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Saturday, 30 November 2019

The Irishman

(MA15+) ★★★★

Director: Martin Scorsese.

Cast: Robert De Niro, Al Pacino, Joe Pesci, Ray Romano, Bobby Cannavale, Anna Paquin, Lucy Gallina, Stephen Graham, Harvey Keitel, Stephanie Kurtzuba, Kathrine Narducci, Welker White, Jesse Plemons, Louis Cancelmi.

"And then I said, 'Rocky and Buckwinkle? Fuck yeah I'm in'."
After the Coen Brothers dared to stream last year with The Ballad Of Buster Scruggs, the floodgates were officially opened for Big Name Directors to start flooding into Netflix. With sweet, sweet cash and unparalleled artistic freedom on the hook, the opportunity was too good for Martin Scorsese to pass up. The streaming giant had caught a big one, perhaps the biggest one of all.

For Scorsese, this was an opportunity to realise his and De Niro's long-held dream of adapting Charles Brandt's biography of mob hitman Frank Sheeran. The film had sat in various levels of development hell for over a decade, but Netflix were willing to throw a remarkable US$170m+ at the project - the biggest budget drama in a long time.

Will it be worth it for Netflix? In money terms, it remains to be seen, but in artistic terms, it's money well spent. The Irishman is familiar territory for Scorsese, harking back to his sweeping mobster epics Goodfellas and Casino. It's just as compelling as those two classics, if a bit slower and more languid in its approach.

Sheeran (played across many decades by a CG de-aged De Niro) is a WWII veteran and meat truck driver who finds himself doing favours for the mob in Philadelphia. Soon he's their go-to hitman, as well as be a good friend and confidante for union boss Jimmy Hoffa (Pacino). He suddenly finds himself as a key player in some big moments in history, like Forrest Gump with a revolver.


There are a lot of reasons to recommend this film, but the main ones can be summarised in surnames - Scorsese. De Niro. Pacino. Pesci. This quadruple threat works wonders, wringing every ounce of drama and quiet menace from the material.

Scorsese is remarkably consistent director, even when he's trying new things. With The Irishman, it feels a little like just another day at the office for the legendary director, but the passion is evident. It's like when a band goes "back to basics" and pulls it off. This is familiar territory, but he's not being lazy about it. His trademarks are present - the bravura long takes, the veritas he brings to mob life, the cool soundtrack, the offbeat hints of humour - but he's finding new tricks for telling old stories with his use of the de-ageing CG, which looks incredible as often as it visits uncanny valley.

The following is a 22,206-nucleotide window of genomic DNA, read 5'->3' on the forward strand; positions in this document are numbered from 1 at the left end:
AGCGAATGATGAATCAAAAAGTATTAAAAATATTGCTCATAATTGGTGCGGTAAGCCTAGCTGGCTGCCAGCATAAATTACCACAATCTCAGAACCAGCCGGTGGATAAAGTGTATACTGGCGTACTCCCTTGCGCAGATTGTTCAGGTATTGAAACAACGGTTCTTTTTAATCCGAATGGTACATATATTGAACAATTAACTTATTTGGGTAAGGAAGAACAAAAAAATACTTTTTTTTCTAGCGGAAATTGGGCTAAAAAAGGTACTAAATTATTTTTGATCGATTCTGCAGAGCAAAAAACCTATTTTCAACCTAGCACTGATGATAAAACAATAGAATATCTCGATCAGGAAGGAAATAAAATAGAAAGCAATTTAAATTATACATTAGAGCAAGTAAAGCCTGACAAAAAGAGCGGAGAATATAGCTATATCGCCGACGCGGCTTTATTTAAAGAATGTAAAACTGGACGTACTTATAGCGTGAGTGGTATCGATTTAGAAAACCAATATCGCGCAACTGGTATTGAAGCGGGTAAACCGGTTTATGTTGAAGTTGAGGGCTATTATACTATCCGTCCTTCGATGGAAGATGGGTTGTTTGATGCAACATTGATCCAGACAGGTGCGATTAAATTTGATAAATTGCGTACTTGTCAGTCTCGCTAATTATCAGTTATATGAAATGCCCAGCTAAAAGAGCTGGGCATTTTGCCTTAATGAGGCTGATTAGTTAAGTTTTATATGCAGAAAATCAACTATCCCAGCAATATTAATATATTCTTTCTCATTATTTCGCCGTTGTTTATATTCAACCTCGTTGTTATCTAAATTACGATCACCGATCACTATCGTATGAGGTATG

For his top-billed stars though, this is a return to form. De Niro has been good in great films on occasion over the past decade (Silver Linings Playbook, American Hustle, Joker) but here he's on song like he hasn't been in since the '90s. Likewise for Pacino, who gets to chew scenery as per usual but also dials things down when he needs to.

But both are outmatched by Pesci as mob boss Russell Buffalino. In only his second major onscreen role in over 20 years, Pesci shows he's lost nothing in retirement. His is the quieter of the three main roles, but it demonstrates a rarely seen side of Pesci - one of understatement. There are no fiery bursts of anger that one might expect from Pesci in a Scorsese film - this is subdued command and confidence. It's about the way he leans on words and phrases, the weight he puts into a look. It's a great turn, one of his best.

All three get a lot out of the material, with the screenplay from Steven Zaillian giving them great lines and scenes. His script also lets the story breathe, and while clocking in at three and a half hours might be pushing the friendship, almost every part of the film, in hindsight, feels necessary. As slow and as sprawling as it can be, there's no point where you feel like you want to switch off, and across its last hour and a half, it's unmissable.

Its length, pace and sprawl are little off-putting, and stacked up against its older brothers of Goodfellas and Casino, it's less definitive, less vital. But The Irishman shows us many things - it shows that on their day, De Niro, Pacino and Pesci have still got it. And as for Scorsese... well, he never lost it.

Monday, 18 November 2019

Ford V Ferrari (AKA Le Mans '66)

(M) ★★★★

Director: James Mangold.

Cast: Matt Damon, Christian Bale, Caitriona Balfe, Jon Bernthal, Tracy Letts, Josh Lucas, Noah Jupe, Remo Girone, Ray McKinnon.

The first iPod was somewhat cumbersome.
It's always impressive when a film can take subject matter you're not interested in and make a film you become engrossed in. It's the Moneyball principle - no one is interested in the mathematics of baseball team selection, yet that was an interesting film. And I personally have zero fucks to give about motorsport, but I'll be damned if Ford V Ferrari isn't a great watch.